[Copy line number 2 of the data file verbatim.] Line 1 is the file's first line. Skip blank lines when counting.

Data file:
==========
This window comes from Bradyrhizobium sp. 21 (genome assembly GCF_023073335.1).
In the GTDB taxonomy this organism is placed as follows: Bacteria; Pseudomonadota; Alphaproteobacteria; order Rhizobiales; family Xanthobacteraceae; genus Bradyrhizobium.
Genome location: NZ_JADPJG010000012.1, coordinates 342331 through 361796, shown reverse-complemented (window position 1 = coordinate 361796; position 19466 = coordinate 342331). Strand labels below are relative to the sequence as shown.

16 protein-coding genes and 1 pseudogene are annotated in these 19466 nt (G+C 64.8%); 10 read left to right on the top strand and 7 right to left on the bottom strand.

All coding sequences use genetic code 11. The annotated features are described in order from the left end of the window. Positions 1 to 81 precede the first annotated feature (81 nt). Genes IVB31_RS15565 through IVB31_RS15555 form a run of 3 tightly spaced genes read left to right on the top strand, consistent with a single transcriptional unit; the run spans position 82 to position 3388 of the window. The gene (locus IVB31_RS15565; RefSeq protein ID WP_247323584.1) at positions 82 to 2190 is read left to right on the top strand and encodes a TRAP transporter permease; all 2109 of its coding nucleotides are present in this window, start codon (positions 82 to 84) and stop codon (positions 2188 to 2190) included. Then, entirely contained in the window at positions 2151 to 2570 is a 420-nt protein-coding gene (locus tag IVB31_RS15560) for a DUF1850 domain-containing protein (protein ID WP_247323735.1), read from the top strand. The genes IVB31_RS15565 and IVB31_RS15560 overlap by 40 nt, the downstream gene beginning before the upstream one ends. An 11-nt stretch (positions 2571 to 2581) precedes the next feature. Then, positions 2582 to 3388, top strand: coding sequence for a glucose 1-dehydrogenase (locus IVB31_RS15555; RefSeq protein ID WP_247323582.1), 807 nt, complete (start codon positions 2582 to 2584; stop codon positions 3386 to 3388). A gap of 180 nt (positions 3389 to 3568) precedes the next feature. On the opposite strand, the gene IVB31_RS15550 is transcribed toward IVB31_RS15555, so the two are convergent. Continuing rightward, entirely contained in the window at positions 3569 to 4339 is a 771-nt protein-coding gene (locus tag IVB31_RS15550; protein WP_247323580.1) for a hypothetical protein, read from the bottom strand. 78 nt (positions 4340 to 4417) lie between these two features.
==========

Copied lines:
In the GTDB taxonomy this organism is placed as follows: Bacteria; Pseudomonadota; Alphaproteobacteria; order Rhizobiales; family Xanthobacteraceae; genus Bradyrhizobium.